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Disc review: Jaga Jazzist, Starfire


Jaga Jazzist


[Ninja Tune]

4 stars

You move from Norway to Los Angeles, you soak up the culture shock, and spit it back out in the form of one of the most startlingly inventive albums of recent times. If only it was all that simple.

In reality, Lars Horntveth – who, with siblings Martin and Line, forms the core of Jaga Jazzist – arrived in L.A. in 2012, and found himself driving around alone at night rather often. He took the opportunity to soak up the neon atmosphere and begin the composition of the five interconnected pieces that form “Starfire.” The city’s influence on Jaga’s already expansive and ambitious sound is instantly identifiable as a shift away from the orchestral works that comprised “One Armed Bandit” and the breathtaking 2014 release “Live with Britten Sinfonia.”

“Starfire” boasts an experimental bent that welcomes myriad synths, aspects of electronic music, multilayered guitar figures, aspects of ambient music and minimalism, and relentless, propulsive grooves. This is instrumental music, so the vocals that do appear buried in the mix at various points are of the wordless variety, but make no mistake – this is music hellbent on forward motion and the development of thematic material over time. Which is to say, this is about as far from aimless jamming as one is likely to get.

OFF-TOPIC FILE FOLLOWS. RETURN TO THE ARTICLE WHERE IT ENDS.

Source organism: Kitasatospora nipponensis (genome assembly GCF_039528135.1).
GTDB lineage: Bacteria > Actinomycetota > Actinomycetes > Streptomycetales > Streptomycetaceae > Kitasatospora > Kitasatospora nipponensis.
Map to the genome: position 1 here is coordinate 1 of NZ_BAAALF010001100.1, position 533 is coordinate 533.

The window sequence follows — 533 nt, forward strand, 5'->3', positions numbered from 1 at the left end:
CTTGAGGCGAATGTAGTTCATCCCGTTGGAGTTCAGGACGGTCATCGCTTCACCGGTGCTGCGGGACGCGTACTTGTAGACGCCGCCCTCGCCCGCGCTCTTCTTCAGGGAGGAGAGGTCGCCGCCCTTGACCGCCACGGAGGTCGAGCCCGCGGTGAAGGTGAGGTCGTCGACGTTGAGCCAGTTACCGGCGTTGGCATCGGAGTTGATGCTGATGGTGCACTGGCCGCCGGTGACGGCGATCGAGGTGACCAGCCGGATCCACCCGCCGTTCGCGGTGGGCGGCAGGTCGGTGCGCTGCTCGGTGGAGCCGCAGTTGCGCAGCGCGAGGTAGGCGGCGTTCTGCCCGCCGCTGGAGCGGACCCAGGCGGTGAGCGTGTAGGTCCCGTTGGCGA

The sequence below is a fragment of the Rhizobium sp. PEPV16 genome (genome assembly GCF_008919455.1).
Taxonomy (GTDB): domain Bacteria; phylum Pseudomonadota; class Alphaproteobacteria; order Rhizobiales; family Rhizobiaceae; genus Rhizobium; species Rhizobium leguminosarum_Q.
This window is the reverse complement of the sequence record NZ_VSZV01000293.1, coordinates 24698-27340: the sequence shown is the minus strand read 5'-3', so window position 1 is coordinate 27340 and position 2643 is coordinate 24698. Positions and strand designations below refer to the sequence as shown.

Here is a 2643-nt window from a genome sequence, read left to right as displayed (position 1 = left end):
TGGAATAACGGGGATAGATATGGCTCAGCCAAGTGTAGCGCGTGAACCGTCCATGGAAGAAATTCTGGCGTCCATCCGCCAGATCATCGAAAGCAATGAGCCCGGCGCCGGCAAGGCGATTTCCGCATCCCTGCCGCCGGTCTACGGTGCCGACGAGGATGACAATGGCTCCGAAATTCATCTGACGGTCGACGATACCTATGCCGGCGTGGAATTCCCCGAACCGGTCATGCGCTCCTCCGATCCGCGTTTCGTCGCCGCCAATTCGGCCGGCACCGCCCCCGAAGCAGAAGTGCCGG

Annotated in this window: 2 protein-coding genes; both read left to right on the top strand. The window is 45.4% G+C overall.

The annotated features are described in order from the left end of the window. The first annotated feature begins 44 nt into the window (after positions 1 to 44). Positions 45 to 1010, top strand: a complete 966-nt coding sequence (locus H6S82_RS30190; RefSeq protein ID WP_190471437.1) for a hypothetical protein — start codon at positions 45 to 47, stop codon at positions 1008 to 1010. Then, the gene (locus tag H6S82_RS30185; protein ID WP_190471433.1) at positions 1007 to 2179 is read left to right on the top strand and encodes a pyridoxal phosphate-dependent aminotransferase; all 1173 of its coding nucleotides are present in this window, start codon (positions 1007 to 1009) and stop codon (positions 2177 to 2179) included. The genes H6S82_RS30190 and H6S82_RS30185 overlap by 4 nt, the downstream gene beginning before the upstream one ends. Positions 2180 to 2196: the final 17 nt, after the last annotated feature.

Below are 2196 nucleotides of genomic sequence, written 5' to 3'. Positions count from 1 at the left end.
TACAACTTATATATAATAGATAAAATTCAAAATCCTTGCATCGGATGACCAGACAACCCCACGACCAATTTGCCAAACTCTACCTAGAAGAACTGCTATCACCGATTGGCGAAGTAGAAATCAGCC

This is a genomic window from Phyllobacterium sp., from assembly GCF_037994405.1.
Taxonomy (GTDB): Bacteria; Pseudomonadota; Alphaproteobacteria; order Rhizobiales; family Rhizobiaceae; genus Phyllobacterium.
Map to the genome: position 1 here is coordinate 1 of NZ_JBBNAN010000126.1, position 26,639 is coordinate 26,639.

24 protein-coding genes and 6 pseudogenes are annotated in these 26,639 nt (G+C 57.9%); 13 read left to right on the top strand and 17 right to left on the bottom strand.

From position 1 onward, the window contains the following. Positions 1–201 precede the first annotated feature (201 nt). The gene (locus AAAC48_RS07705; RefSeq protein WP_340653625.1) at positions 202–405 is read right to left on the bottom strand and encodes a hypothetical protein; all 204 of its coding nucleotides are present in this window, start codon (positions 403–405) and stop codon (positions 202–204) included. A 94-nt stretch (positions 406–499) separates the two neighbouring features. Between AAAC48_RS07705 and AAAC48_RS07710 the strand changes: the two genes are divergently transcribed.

Though the Horntveth siblings are the prime movers throughout “Starfire,” special merit is due guitarist Marcus Forsgren, who masterfully moves from subtle figures within the framework, to positions of prominence in front of the eight-piece ensemble, always adding a new slant to the musical conversation.

“Starfire” is an ambitious and exhilarating work from a band that has created its own niche within the broader world of modern music. We have all heard the common complaint that “There’s no great music being made these days.” If you have someone in your life who is prone to making such claims, send “Starfire” their way.

– Jeff Miers

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